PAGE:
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  1. #1
    Registered User dylanjwicklund's Avatar
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    Sulcata tortoise

    I have a baby sulcata tortoise about 9 months old and just super cute and was wondering if anybody else has any? Would love to see pics of them and their enclosures for ideas when he or she is bigger also how can I sex a tortoise
    Btw his or hers name is sully lol sully the sulcata


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    Sometimes It Hurts... PitOnTheProwl's Avatar
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    Registered User GitaBooks's Avatar
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    That is an adorable little tortoise! And I love the name too!

    Our local petstore has a tortoise as a mascot. He roams around the store but prefers to either be in his heated box or back in the reptile area where it is quieter and warm. He's pretty big, his heated box is actually more of a dog house.

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    Registered User JoshSloane's Avatar
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    I have a baby sulcata as well. I would recommend getting him into a closed chamber enclosure to get your humidity correct. These babies need to be at 70-80% humidity as babies. Head over to tortoiseforum.org, they have tortoise experts that can guide you every step of the way. You would be surprised at the disinformation on the internet about raising torts.

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    dylanjwicklund (01-26-2016)

  6. #5
    John1982's Avatar
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    Re: Sulcata tortoise

    Quote Originally Posted by dylanjwicklund View Post
    also how can I sex a tortoise
    At that size, your only accurate option of sexing is having someone qualified endoscope the tortoise. You could take a pretty good guess if you had other sulcatas of the same size to compare but it's not 100% until they're large enough to sex independently anyway. As they mature, males are distinguished by having longer tails with the cloacal opening situated further away from the plastron than females. The plastron in many tortoises, sulcatas included, is also more concave in mature males to help prevent them from sliding off the female during courtship. The anal scutes are different between the sexes too. If you think of it in terms of angles, a female is more in the "acute" to "right" range and a male close to "obtuse" if that helps. The gular scutes in mature males are much more pronounced in sulcatas - used in battle to ram and tip other males. Males get a great deal larger than females so this isn't really useful for sexing as either gender is apparent well before they reach adult size. Just like in crocodilians, temperatures during incubation help determine the sex of hatchlings in tortoises. Towards the higher end of the spectrum you will get more females, the lower end will produce more males. Not a lot of breeders utilize this method though as to be accurate you need to be on the extreme ends and this can often lead to issues - especially when going for females(more desirable in many species) and baking eggs too hot.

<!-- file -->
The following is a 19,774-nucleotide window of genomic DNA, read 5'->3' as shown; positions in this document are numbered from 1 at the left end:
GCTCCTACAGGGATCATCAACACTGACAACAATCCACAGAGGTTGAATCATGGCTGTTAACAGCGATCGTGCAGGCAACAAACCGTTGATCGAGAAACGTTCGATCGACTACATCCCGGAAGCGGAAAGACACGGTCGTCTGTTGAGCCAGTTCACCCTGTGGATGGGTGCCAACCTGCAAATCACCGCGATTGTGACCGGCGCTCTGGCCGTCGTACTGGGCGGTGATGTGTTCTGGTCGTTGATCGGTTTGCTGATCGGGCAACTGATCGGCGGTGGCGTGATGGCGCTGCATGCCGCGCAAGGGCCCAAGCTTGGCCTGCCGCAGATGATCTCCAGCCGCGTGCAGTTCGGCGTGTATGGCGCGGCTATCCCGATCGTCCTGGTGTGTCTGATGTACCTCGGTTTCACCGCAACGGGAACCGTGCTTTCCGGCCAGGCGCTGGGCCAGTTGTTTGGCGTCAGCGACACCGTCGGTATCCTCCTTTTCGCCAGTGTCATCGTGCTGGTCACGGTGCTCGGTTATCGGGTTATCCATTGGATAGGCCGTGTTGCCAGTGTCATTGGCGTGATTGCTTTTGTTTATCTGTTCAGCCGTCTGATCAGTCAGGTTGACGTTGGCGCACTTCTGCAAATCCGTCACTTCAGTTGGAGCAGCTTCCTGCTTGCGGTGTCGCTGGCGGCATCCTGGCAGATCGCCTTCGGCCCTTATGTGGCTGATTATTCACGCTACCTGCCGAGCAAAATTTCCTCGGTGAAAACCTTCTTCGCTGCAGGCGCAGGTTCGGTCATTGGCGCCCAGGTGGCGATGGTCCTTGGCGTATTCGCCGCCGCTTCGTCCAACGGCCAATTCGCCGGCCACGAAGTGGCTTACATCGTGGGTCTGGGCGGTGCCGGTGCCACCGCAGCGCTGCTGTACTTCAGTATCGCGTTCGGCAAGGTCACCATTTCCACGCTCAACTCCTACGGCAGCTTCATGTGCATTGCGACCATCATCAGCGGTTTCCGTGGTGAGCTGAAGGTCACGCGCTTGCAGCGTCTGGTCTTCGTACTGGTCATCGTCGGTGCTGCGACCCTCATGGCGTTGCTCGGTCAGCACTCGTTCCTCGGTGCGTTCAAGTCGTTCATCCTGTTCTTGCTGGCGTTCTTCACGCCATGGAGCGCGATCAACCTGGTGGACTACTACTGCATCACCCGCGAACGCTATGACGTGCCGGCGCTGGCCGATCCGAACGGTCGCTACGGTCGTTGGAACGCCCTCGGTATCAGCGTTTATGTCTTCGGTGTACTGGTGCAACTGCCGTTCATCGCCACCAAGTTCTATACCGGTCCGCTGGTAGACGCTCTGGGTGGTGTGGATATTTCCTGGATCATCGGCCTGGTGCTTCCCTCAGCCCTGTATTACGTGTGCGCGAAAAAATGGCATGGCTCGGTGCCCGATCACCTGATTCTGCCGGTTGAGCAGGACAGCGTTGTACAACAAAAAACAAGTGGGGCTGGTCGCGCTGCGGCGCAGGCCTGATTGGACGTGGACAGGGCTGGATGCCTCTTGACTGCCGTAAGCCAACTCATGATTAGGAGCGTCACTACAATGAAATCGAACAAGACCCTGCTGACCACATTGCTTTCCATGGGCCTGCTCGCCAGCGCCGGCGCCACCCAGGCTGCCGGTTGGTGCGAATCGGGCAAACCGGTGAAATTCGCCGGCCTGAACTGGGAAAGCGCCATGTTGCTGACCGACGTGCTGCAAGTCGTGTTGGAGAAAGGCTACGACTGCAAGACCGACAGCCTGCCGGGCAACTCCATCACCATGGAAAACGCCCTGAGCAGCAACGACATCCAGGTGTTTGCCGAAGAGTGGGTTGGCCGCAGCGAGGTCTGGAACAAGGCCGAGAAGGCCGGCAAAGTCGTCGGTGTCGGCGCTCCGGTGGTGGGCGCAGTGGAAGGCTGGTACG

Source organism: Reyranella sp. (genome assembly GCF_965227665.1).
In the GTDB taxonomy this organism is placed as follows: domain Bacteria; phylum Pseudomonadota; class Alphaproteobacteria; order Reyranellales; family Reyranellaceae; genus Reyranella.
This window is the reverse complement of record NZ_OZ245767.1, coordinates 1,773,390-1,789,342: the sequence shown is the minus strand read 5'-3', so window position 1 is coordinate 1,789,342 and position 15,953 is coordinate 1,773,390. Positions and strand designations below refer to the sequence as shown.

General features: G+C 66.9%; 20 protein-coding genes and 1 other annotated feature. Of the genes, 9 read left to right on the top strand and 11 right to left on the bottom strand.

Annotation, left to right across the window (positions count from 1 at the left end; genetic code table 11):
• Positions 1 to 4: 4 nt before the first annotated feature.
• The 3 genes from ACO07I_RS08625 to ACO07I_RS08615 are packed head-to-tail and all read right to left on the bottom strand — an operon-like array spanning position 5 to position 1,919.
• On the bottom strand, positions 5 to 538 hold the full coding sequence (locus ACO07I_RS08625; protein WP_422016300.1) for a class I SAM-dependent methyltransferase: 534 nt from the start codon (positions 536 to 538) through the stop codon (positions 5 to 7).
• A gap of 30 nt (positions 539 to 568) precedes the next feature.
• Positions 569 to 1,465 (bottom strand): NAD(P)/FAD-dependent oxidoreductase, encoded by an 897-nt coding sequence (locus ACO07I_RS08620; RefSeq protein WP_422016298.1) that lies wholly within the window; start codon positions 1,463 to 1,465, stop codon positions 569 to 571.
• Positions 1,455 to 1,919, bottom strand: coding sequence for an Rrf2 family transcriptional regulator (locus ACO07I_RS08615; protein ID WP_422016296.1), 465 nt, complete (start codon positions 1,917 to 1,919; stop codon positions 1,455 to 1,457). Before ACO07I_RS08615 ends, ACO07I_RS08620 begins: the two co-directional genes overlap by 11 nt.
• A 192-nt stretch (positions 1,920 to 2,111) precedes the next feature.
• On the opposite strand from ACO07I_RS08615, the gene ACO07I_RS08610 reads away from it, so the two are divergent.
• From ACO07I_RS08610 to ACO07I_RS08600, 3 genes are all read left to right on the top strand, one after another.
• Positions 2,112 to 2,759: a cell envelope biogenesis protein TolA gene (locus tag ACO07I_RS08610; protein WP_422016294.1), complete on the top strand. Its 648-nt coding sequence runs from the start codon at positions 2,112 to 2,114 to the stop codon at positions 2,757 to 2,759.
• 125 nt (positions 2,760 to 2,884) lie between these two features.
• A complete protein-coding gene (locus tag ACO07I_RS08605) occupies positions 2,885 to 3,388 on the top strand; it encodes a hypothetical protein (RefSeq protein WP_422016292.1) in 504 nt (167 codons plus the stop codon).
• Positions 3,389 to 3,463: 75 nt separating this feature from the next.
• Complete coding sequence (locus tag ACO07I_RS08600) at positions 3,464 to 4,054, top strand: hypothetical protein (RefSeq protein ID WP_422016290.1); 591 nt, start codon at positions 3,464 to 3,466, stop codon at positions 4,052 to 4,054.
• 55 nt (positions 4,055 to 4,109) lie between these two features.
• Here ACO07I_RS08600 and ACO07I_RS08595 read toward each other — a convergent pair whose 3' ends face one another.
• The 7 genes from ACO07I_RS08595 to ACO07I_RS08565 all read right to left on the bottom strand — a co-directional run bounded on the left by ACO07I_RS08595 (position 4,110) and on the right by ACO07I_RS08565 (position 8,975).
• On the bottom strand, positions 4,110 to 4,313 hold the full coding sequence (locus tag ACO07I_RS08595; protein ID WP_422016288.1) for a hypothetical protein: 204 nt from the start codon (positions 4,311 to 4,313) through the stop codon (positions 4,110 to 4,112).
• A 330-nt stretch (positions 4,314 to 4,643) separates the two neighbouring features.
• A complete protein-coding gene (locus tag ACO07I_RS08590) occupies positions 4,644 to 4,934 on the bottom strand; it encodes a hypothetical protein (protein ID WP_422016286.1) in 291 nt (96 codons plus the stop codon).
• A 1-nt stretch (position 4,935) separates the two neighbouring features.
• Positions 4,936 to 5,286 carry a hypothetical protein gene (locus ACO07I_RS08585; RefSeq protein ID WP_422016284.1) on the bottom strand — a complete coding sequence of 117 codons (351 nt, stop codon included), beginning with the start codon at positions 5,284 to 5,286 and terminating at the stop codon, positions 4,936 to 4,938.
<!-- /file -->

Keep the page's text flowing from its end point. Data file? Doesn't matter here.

Males will often display their sex organs while eliminating waste - pretty darn common in many tortoise and lizard species. Soaking your tortoise in tepid water is a good way to get them to release their load thus giving you a shot at seeing(if they have them) everted hemipenes. Keep in mind, not all males do this and certainly not every time they go to the bathroom. Not seeing hemipenes doesn't mean anything really but once you see them you don't have to wonder about the gender of your tortoise anymore.

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    PitOnTheProwl (01-26-2016)

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    Registered User alexis's Avatar
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    Re: Sulcata tortoise

    does anyone have a good care sheet for sulcatas, friend of mine has one and wanted additional info.

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